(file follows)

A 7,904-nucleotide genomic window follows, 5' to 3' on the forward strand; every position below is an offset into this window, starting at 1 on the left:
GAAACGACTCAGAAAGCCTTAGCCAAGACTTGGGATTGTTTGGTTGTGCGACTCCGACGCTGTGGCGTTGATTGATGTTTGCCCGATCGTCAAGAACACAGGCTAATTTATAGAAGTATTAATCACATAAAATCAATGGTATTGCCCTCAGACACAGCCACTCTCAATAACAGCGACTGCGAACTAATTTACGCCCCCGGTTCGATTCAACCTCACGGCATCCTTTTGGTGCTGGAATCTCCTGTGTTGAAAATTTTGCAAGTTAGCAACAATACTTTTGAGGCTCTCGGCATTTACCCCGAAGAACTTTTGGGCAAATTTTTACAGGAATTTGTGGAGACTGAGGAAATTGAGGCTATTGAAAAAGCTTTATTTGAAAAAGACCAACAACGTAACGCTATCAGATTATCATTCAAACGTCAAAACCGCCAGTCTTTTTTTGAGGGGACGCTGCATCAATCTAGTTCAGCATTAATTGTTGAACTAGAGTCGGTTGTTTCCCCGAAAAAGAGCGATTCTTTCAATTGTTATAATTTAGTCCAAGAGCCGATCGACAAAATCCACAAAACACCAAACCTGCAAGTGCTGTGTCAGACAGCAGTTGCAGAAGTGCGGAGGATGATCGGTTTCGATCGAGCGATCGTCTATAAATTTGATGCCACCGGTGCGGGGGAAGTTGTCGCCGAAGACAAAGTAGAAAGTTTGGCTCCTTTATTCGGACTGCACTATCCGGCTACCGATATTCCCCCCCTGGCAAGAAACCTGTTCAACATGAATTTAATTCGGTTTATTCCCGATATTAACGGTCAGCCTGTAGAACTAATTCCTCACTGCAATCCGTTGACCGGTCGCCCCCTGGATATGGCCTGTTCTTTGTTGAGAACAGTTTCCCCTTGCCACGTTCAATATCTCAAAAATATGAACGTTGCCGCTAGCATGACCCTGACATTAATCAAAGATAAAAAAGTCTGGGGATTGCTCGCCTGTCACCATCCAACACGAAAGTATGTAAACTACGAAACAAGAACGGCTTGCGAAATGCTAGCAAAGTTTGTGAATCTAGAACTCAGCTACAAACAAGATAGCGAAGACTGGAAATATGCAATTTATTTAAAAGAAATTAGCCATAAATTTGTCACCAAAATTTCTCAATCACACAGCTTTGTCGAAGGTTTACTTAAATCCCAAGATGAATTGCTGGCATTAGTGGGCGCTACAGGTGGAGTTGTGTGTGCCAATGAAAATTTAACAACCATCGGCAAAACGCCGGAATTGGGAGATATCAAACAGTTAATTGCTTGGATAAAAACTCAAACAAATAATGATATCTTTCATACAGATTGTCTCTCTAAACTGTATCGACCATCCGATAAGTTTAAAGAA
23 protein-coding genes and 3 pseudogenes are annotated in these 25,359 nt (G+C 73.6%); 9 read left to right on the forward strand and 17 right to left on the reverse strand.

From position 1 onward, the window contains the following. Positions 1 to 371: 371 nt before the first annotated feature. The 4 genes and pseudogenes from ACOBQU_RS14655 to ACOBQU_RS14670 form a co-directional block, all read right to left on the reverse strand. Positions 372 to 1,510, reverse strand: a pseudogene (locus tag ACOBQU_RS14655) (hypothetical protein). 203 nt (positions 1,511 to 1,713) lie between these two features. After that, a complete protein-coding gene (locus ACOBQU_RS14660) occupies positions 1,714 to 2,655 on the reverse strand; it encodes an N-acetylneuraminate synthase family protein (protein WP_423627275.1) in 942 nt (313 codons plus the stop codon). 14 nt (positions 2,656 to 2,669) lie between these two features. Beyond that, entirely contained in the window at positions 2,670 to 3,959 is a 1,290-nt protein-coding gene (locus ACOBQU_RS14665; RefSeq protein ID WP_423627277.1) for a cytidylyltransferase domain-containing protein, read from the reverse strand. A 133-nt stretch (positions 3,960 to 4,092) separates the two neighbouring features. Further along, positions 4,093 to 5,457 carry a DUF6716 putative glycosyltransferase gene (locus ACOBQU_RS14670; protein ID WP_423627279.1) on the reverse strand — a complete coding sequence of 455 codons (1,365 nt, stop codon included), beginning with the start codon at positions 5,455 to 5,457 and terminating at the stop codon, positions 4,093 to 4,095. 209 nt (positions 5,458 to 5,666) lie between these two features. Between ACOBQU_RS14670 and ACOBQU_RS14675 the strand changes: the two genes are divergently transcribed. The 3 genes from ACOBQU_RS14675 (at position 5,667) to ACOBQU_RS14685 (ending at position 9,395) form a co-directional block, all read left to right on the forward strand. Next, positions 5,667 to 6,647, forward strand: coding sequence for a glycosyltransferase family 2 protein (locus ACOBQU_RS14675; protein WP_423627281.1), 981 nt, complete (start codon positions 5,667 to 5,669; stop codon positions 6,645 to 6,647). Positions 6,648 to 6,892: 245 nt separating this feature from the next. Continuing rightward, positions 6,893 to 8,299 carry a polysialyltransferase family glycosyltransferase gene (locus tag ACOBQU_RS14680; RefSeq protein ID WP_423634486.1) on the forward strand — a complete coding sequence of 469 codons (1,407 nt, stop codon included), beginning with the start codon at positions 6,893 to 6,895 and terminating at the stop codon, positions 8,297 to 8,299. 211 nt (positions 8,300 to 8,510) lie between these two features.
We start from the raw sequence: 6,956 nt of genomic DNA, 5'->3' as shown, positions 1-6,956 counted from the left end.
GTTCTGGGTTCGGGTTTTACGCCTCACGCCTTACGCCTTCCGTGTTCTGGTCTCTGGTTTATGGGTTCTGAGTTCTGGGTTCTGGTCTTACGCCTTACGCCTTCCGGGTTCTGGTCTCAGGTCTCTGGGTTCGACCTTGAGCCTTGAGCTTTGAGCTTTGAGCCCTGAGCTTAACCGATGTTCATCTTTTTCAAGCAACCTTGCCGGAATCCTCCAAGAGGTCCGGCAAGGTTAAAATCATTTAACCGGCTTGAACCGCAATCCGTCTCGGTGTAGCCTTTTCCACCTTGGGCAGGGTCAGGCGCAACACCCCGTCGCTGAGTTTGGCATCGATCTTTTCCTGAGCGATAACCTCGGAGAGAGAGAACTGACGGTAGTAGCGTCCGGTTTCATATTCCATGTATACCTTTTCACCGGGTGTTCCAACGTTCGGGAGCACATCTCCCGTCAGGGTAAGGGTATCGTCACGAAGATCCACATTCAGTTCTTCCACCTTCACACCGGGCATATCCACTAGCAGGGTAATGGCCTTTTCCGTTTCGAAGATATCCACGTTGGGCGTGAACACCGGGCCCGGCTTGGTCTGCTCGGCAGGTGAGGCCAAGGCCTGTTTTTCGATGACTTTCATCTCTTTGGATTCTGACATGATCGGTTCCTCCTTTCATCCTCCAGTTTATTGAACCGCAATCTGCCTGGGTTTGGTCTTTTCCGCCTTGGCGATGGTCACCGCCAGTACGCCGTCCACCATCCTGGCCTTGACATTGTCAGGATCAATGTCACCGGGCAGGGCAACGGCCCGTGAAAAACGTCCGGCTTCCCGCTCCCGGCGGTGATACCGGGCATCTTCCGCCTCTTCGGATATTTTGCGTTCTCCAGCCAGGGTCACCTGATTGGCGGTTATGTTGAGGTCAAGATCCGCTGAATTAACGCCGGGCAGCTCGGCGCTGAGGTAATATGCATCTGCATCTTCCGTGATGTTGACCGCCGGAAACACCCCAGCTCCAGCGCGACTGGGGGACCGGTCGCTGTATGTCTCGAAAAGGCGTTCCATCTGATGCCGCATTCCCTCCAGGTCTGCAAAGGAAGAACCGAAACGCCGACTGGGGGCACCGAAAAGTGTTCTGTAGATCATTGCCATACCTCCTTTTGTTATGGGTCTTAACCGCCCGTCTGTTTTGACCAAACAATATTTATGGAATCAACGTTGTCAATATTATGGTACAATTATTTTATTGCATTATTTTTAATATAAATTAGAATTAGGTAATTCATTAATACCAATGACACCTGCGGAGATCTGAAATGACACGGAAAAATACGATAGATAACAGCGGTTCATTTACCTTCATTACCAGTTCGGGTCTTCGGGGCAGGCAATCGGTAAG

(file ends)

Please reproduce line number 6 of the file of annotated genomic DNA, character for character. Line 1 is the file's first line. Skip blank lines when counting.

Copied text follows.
GTTCTGGGTTCGGGTTTTACGCCTCACGCCTTACGCCTTCCGTGTTCTGGTCTCTGGTTTATGGGTTCTGAGTTCTGGGTTCTGGTCTTACGCCTTACGCCTTCCGGGTTCTGGTCTCAGGTCTCTGGGTTCGACCTTGAGCCTTGAGCTTTGAGCTTTGAGCCCTGAGCTTAACCGATGTTCATCTTTTTCAAGCAACCTTGCCGGAATCCTCCAAGAGGTCCGGCAAGGTTAAAATCATTTAACCGGCTTGAACCGCAATCCGTCTCGGTGTAGCCTTTTCCACCTTGGGCAGGGTCAGGCGCAACACCCCGTCGCTGAGTTTGGCATCGATCTTTTCCTGAGCGATAACCTCGGAGAGAGAGAACTGACGGTAGTAGCGTCCGGTTTCATATTCCATGTATACCTTTTCACCGGGTGTTCCAACGTTCGGGAGCACATCTCCCGTCAGGGTAAGGGTATCGTCACGAAGATCCACATTCAGTTCTTCCACCTTCACACCGGGCATATCCACTAGCAGGGTAATGGCCTTTTCCGTTTCGAAGATATCCACGTTGGGCGTGAACACCGGGCCCGGCTTGGTCTGCTCGGCAGGTGAGGCCAAGGCCTGTTTTTCGATGACTTTCATCTCTTTGGATTCTGACATGATCGGTTCCTCCTTTCATCCTCCAGTTTATTGAACCGCAATCTGCCTGGGTTTGGTCTTTTCCGCCTTGGCGATGGTCACCGCCAGTACGCCGTCCACCATCCTGGCCTTGACATTGTCAGGATCAATGTCACCGGGCAGGGCAACGGCCCGTGAAAAACGTCCGGCTTCCCGCTCCCGGCGGTGATACCGGGCATCTTCCGCCTCTTCGGATATTTTGCGTTCTCCAGCCAGGGTCACCTGATTGGCGGTTATGTTGAGGTCAAGATCCGCTGAATTAACGCCGGGCAGCTCGGCGCTGAGGTAATATGCATCTGCATCTTCCGTGATGTTGACCGCCGGAAACACCCCAGCTCCAGCGCGACTGGGGGACCGGTCGCTGTATGTCTCGAAAAGGCGTTCCATCTGATGCCGCATTCCCTCCAGGTCTGCAAAGGAAGAACCGAAACGCCGACTGGGGGCACCGAAAAGTGTTCTGTAGATCATTGCCATACCTCCTTTTGTTATGGGTCTTAACCGCCCGTCTGTTTTGACCAAACAATATTTATGGAATCAACGTTGTCAATATTATGGTACAATTATTTTATTGCATTATTTTTAATATAAATTAGAATTAGGTAATTCATTAATACCAATGACACCTGCGGAGATCTGAAATGACACGGAAAAATACGATAGATAACAGCGGTTCATTTACCTTCATTACCAGTTCGGGTCTTCGGGGCAGGCAATCGGTAAG